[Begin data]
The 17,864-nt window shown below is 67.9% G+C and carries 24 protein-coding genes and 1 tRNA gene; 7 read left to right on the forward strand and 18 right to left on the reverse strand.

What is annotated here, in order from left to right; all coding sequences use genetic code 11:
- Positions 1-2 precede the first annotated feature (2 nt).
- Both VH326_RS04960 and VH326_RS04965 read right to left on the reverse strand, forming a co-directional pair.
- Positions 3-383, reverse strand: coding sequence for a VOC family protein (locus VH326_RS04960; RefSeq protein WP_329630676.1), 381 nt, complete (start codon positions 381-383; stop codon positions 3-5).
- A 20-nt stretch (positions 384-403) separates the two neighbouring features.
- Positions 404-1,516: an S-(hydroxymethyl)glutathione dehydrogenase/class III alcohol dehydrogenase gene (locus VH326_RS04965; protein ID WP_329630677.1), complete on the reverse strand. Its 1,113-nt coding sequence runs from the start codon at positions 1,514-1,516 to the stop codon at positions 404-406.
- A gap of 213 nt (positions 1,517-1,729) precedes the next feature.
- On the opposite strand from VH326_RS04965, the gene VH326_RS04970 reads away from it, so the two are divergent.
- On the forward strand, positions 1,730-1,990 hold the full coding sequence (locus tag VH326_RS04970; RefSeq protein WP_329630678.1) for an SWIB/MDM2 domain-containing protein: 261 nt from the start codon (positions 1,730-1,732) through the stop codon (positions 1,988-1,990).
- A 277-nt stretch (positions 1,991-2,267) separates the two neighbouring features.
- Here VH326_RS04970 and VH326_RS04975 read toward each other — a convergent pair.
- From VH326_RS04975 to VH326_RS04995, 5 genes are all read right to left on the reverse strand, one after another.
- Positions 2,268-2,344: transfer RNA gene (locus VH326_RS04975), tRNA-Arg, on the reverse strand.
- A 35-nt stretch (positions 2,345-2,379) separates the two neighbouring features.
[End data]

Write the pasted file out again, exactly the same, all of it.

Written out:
The 17,864-nt window shown below is 67.9% G+C and carries 24 protein-coding genes and 1 tRNA gene; 7 read left to right on the forward strand and 18 right to left on the reverse strand.

What is annotated here, in order from left to right; all coding sequences use genetic code 11:
- Positions 1-2 precede the first annotated feature (2 nt).
- Both VH326_RS04960 and VH326_RS04965 read right to left on the reverse strand, forming a co-directional pair.
- Positions 3-383, reverse strand: coding sequence for a VOC family protein (locus VH326_RS04960; RefSeq protein WP_329630676.1), 381 nt, complete (start codon positions 381-383; stop codon positions 3-5).
- A 20-nt stretch (positions 384-403) separates the two neighbouring features.
- Positions 404-1,516: an S-(hydroxymethyl)glutathione dehydrogenase/class III alcohol dehydrogenase gene (locus VH326_RS04965; protein ID WP_329630677.1), complete on the reverse strand. Its 1,113-nt coding sequence runs from the start codon at positions 1,514-1,516 to the stop codon at positions 404-406.
- A gap of 213 nt (positions 1,517-1,729) precedes the next feature.
- On the opposite strand from VH326_RS04965, the gene VH326_RS04970 reads away from it, so the two are divergent.
- On the forward strand, positions 1,730-1,990 hold the full coding sequence (locus tag VH326_RS04970; RefSeq protein WP_329630678.1) for an SWIB/MDM2 domain-containing protein: 261 nt from the start codon (positions 1,730-1,732) through the stop codon (positions 1,988-1,990).
- A 277-nt stretch (positions 1,991-2,267) separates the two neighbouring features.
- Here VH326_RS04970 and VH326_RS04975 read toward each other — a convergent pair.
- From VH326_RS04975 to VH326_RS04995, 5 genes are all read right to left on the reverse strand, one after another.
- Positions 2,268-2,344: transfer RNA gene (locus VH326_RS04975), tRNA-Arg, on the reverse strand.
- A 35-nt stretch (positions 2,345-2,379) separates the two neighbouring features.